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German Man Stuck at Delhi Airport for 54 Days Leaves for Amsterdam in KLM Flight

Representative Image.  (PTI)

Representative Image. (PTI)

Since German embassy refused to take his custody because of his criminal records and India too denied him a visa, Edgard Ziebat was stuck at airport for 54 days.

  • News18.com
  • Last Updated: May 12, 2020, 1:27 PM IST
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The middle-aged German man who has been living in the transit area of Indira Gandhi International airport in Delhi for the past 54 days owing to an untoward crisis has left for Amsterdam this morning.

“The foreign national decided to book himself on a KLM flight to Amsterdam and departed early morning of May 12,” a DIAL spokesperson said.

Forty-year-old Edgard Ziebat, who is a wanted criminal in his home country landed in New Delhi from Vietnam in a VietJet Air flight as a transit passenger to Istanbul on March 18. However, India cancelled all flights to and from Turkey the same day. Four days later, India suspended all international flights in view of the coronavirus pandemic.

Ban on international flights left Ziebat stranded at Delhi Airport. When airport authorities contacted the German embassy, they refused to take his custody because of his criminal records in Germany and as a result, India too denied him a visa.

“After a week in the transit area, with four other stranded passengers who arrived in Delhi on different dates — two from Sri Lanka and one each from the Maldives and the Philippines — airport authorities alerted their respective embassies. While others were facilitated by their respective embassies and were quarantined, the German embassy informed the Indian bureau of immigration that Ziebat has several cases of assault and other crimes registered against him and that they won’t take his custody given that he is in a foreign land," an officer said on condition of anonymity.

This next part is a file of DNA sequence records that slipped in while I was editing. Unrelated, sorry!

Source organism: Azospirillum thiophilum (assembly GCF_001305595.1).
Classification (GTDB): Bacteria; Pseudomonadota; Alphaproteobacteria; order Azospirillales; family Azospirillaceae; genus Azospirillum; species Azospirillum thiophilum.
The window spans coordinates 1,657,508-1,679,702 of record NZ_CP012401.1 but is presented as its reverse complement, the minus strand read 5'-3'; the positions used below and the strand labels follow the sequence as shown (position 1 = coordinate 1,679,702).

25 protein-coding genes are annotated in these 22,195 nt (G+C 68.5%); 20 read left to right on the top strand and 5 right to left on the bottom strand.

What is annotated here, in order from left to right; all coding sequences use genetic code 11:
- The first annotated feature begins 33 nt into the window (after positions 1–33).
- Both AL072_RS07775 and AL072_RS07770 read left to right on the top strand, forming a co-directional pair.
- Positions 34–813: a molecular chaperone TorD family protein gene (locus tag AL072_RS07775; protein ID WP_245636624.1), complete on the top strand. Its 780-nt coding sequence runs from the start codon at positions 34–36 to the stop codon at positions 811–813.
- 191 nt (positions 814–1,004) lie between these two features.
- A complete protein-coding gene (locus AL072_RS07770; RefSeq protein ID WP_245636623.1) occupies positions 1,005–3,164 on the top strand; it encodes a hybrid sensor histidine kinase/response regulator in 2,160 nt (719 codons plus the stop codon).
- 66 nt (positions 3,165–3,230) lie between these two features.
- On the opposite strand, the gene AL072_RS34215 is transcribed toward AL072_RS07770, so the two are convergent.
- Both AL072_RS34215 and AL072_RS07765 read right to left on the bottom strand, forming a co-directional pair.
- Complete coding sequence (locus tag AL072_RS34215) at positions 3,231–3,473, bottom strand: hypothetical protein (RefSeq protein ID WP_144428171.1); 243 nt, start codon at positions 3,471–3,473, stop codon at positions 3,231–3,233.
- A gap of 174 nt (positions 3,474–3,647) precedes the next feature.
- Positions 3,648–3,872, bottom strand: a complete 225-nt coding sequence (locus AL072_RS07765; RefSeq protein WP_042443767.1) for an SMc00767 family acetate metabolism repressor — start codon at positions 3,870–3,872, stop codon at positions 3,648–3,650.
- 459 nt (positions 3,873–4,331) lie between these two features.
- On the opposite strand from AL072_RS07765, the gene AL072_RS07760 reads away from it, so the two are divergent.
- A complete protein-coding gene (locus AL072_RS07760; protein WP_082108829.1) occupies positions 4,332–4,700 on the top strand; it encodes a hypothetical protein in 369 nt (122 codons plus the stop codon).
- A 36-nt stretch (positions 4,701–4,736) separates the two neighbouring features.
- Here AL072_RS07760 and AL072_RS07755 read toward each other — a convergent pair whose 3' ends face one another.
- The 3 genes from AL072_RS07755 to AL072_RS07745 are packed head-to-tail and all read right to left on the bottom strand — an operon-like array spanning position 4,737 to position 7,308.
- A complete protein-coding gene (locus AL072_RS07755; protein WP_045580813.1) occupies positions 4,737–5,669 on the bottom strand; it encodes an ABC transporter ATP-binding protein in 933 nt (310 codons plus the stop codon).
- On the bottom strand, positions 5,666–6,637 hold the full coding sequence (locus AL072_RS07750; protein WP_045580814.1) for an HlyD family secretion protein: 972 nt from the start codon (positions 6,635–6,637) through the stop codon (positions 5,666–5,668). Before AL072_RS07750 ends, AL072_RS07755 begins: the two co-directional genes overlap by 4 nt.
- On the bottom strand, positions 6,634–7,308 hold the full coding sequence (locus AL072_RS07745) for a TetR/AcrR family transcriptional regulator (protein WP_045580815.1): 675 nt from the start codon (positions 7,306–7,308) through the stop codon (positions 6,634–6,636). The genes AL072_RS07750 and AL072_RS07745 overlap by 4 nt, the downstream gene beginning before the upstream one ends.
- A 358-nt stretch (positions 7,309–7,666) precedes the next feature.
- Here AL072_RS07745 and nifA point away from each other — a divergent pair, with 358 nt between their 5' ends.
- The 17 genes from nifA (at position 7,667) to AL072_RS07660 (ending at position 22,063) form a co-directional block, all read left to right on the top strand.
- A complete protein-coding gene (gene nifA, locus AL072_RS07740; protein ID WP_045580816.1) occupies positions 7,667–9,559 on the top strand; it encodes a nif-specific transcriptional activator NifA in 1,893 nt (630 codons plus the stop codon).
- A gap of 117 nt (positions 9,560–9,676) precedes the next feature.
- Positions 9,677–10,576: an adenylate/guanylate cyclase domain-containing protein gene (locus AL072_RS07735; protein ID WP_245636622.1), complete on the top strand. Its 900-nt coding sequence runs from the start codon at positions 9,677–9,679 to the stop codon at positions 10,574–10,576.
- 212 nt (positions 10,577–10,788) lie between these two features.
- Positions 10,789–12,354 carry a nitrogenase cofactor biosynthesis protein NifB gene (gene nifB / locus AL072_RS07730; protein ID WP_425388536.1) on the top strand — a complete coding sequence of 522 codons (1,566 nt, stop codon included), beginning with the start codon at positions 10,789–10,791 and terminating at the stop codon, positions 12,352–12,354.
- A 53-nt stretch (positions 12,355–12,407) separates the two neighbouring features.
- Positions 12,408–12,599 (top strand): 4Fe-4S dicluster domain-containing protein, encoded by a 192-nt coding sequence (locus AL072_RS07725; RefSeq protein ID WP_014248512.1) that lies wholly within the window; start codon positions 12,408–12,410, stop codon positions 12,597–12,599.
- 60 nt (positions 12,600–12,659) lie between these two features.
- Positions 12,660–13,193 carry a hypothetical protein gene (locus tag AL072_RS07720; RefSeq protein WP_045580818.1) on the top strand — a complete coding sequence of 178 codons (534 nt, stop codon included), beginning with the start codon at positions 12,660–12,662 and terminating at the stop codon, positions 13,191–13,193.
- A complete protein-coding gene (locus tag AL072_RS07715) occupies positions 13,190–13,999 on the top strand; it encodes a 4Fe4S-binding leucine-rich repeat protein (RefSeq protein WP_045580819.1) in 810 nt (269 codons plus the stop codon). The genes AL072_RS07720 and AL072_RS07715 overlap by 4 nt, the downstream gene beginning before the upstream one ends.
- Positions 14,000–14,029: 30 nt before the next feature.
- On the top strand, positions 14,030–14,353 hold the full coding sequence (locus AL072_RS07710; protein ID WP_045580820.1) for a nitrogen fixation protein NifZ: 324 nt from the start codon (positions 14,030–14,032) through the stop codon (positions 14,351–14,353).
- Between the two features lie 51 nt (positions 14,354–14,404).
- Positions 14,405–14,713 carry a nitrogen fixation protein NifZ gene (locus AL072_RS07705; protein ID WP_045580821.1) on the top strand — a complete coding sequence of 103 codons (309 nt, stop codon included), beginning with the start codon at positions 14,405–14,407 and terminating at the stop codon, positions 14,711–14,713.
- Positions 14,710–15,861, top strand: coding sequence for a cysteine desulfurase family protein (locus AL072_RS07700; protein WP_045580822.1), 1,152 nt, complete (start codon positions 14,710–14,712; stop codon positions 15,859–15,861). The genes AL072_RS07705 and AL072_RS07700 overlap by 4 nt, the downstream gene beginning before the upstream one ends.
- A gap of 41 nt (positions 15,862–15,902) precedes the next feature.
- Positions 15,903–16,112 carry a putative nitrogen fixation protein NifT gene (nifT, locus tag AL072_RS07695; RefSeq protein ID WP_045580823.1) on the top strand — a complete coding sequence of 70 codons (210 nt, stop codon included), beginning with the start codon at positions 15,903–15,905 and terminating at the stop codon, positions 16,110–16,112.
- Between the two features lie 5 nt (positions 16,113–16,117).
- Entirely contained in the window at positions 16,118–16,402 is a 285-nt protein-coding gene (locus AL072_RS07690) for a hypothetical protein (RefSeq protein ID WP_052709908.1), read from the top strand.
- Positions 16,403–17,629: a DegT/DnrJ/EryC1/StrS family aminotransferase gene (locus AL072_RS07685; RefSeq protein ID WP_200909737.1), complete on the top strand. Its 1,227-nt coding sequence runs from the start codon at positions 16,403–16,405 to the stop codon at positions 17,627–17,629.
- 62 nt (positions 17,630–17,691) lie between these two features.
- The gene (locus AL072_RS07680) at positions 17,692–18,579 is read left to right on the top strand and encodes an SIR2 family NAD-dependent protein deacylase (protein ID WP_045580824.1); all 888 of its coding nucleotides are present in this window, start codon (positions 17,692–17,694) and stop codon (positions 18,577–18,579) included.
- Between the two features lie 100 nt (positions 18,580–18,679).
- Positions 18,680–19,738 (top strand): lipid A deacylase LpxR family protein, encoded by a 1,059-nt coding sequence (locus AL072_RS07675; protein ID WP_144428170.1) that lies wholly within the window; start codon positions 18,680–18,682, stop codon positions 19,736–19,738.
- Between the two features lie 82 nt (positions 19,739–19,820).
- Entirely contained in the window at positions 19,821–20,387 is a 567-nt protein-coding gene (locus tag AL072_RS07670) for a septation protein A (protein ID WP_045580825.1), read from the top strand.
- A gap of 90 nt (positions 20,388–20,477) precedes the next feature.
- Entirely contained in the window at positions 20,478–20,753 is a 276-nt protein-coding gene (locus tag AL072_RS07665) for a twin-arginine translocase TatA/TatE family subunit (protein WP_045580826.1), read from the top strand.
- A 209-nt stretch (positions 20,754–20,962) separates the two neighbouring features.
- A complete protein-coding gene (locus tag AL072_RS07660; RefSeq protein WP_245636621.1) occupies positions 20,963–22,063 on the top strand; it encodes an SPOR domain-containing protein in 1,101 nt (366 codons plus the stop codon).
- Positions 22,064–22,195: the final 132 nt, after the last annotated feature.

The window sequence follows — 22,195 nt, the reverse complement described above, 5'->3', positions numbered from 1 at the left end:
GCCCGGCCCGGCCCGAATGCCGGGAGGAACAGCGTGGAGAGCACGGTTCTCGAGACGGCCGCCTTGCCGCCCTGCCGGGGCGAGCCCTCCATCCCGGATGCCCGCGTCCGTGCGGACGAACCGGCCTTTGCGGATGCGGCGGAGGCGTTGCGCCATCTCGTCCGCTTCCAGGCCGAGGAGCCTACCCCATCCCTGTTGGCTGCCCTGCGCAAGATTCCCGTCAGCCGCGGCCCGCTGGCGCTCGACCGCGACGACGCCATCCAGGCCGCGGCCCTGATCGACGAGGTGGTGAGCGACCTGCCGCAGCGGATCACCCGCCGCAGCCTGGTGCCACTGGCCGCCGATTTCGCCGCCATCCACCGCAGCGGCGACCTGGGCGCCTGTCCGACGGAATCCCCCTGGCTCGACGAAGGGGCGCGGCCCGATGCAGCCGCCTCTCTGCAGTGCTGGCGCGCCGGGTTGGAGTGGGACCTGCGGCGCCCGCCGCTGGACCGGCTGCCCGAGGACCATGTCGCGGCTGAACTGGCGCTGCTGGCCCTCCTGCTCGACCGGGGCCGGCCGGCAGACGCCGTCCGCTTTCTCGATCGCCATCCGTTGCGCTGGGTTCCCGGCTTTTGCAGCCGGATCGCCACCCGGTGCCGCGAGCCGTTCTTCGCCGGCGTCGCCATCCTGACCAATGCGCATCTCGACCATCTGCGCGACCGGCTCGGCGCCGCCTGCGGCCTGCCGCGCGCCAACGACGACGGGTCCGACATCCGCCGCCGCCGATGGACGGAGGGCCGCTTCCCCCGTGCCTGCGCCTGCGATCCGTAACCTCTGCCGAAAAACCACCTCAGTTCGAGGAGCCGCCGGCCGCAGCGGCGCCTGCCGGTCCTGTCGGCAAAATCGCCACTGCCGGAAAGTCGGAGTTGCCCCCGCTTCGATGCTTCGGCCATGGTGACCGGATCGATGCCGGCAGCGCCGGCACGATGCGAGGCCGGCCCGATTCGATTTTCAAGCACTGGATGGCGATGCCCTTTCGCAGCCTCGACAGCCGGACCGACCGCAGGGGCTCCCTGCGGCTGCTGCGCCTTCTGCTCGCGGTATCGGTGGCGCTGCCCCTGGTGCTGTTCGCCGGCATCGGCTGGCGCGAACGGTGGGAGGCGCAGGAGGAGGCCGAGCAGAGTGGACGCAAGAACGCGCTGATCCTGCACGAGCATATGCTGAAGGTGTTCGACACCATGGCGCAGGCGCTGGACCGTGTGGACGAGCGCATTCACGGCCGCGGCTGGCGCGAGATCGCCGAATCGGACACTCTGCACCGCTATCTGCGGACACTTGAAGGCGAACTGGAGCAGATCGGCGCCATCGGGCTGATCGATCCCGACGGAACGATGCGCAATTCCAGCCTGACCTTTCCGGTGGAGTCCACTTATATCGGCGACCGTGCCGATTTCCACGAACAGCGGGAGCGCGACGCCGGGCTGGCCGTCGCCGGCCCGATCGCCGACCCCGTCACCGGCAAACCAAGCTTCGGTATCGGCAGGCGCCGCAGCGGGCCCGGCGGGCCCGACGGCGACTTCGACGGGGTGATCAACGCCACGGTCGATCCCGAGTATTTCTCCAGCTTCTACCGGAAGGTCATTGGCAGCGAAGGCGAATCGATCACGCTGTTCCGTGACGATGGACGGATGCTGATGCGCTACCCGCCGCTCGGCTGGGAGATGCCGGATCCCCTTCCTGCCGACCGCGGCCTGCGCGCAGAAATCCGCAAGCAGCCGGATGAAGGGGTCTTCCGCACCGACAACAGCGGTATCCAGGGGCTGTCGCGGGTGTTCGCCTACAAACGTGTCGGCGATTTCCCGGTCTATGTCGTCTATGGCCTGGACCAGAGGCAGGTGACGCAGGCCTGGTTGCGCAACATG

With no place to go, Ziebat has been staying at the terminal with his luggage since March 18. “He has spending days reading magazines and newspapers, talking to his friends and family over the phone, eating at some of the fast-food outlets still in operation within the terminal, interacting with housekeeping and security staff, taking walks within the transit area, and using the airport’s washrooms and toilets,” said another official to HT, adding that they have been providing him with basic essentials such as a recliner, mosquito net, toothpaste, food.

“About a week ago, attempts were also made to accommodate him on a relief flight to Ankara (Turkey) but Turkish authorities turned down the proposal stating that the flight was only for Turkish nationals or for their permanent residents,” the officer said.


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